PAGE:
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Johnny St. Cyr

From Wikipedia, the free encyclopedia

Johnny St. Cyr[needs IPA] (April 17, 1890 – June 17, 1966)[1] was an American jazz banjoist and guitarist. For banjo his by far most used type in records at least was the six string one. On a famous “action photo” with Jelly Roll Morton’s Red Hot Peppers he is holding a four string banjo, a Paramount Style A. There is, however, no verified information if he ever used such an instrument on records.[citation needed]

St. Cyr was born in New Orleans, Louisiana and raised Catholic.[1][2] He played for several leading New Orleans bands before moving to Chicago in 1923.[3] He is best remembered as a member of Louis Armstrong's Hot Five and Hot Seven bands.[4] He also played with Jelly Roll Morton's Red Hot Peppers.[1] He composed the standard "Oriental Strut",[5] known for its adventurous chord sequence.

During the 1950s, he performed and led a group named Johnny St. Cyr and His Hot Five and recorded with Paul Barbarin and George Lewis.[1] From 1961 until his death in 1966, at the age of 76, St. Cyr was the bandleader of the Young Men from New Orleans,[4] who performed at Disneyland.[4] He died in Los Angeles, California,[3] and is buried in Evergreen Cemetery, in Los Angeles.[3]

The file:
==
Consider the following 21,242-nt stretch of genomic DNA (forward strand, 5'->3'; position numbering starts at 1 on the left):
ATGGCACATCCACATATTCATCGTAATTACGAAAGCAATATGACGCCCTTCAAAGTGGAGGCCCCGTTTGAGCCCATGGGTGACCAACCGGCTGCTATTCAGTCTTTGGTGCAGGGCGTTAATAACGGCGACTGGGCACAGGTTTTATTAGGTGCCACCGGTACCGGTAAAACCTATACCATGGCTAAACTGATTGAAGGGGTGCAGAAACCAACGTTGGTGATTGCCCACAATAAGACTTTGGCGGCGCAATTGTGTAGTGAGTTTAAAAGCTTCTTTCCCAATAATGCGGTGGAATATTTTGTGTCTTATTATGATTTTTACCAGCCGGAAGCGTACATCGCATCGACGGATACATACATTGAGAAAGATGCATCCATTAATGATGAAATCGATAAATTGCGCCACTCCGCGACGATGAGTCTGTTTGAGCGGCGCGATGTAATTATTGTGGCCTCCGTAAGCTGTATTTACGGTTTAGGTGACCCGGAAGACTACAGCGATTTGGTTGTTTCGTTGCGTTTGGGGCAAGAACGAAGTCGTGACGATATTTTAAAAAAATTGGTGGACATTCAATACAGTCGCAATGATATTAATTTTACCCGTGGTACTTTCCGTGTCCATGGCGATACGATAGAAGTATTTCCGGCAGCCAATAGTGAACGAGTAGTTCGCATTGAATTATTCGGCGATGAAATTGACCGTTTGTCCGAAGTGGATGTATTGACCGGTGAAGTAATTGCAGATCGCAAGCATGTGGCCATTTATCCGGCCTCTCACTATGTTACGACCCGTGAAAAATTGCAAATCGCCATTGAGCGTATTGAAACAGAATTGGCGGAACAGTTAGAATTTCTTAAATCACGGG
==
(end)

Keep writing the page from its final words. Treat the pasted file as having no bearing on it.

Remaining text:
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  1. ^ a b c d Colin Larkin, ed. (1992). The Guinness Encyclopedia of Popular Music (First ed.). Guinness Publishing. p. 2355. ISBN 0-85112-939-0.
  2. ^ "Interview" (PDF). musicrising.tulane.edu. Retrieved July 18, 2023.
  3. ^ a b c Johnny St. Cyr at AllMusic, accessed 2010-11-13.
  4. ^ a b c Johnny St. Cyr (1890–1966), Red Hot Jazz Archive. Accessed 2020-09-01.
  5. ^ "Hot Fives, Vol. 1 - Louis Armstrong | Songs, Reviews, Credits". AllMusic. Retrieved October 12, 2021.

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